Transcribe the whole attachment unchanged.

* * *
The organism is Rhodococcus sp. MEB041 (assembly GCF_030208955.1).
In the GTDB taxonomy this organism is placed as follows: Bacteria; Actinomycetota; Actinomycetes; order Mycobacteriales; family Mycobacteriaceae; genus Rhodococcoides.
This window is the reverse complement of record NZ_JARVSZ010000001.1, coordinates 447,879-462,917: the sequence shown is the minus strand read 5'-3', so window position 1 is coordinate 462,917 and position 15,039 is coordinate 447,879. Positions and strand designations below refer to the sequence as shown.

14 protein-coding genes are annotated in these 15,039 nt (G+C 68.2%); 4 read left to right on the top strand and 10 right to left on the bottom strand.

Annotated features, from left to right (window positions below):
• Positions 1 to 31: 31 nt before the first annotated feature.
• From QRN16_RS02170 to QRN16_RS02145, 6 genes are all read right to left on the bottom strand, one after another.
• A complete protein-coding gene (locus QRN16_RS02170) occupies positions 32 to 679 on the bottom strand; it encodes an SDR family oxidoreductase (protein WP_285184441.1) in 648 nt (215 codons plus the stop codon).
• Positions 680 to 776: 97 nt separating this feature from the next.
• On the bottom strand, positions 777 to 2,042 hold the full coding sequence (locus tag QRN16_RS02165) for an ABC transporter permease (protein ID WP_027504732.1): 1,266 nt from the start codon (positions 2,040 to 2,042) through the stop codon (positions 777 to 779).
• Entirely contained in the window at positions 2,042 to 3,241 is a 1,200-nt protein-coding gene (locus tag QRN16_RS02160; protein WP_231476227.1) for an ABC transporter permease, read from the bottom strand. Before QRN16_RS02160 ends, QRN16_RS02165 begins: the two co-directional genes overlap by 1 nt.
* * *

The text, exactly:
The organism is Rhodococcus sp. MEB041 (assembly GCF_030208955.1).
In the GTDB taxonomy this organism is placed as follows: Bacteria; Actinomycetota; Actinomycetes; order Mycobacteriales; family Mycobacteriaceae; genus Rhodococcoides.
This window is the reverse complement of record NZ_JARVSZ010000001.1, coordinates 447,879-462,917: the sequence shown is the minus strand read 5'-3', so window position 1 is coordinate 462,917 and position 15,039 is coordinate 447,879. Positions and strand designations below refer to the sequence as shown.

14 protein-coding genes are annotated in these 15,039 nt (G+C 68.2%); 4 read left to right on the top strand and 10 right to left on the bottom strand.

Annotated features, from left to right (window positions below):
• Positions 1 to 31: 31 nt before the first annotated feature.
• From QRN16_RS02170 to QRN16_RS02145, 6 genes are all read right to left on the bottom strand, one after another.
• A complete protein-coding gene (locus QRN16_RS02170) occupies positions 32 to 679 on the bottom strand; it encodes an SDR family oxidoreductase (protein WP_285184441.1) in 648 nt (215 codons plus the stop codon).
• Positions 680 to 776: 97 nt separating this feature from the next.
• On the bottom strand, positions 777 to 2,042 hold the full coding sequence (locus tag QRN16_RS02165) for an ABC transporter permease (protein ID WP_027504732.1): 1,266 nt from the start codon (positions 2,040 to 2,042) through the stop codon (positions 777 to 779).
• Entirely contained in the window at positions 2,042 to 3,241 is a 1,200-nt protein-coding gene (locus tag QRN16_RS02160; protein WP_231476227.1) for an ABC transporter permease, read from the bottom strand. Before QRN16_RS02160 ends, QRN16_RS02165 begins: the two co-directional genes overlap by 1 nt.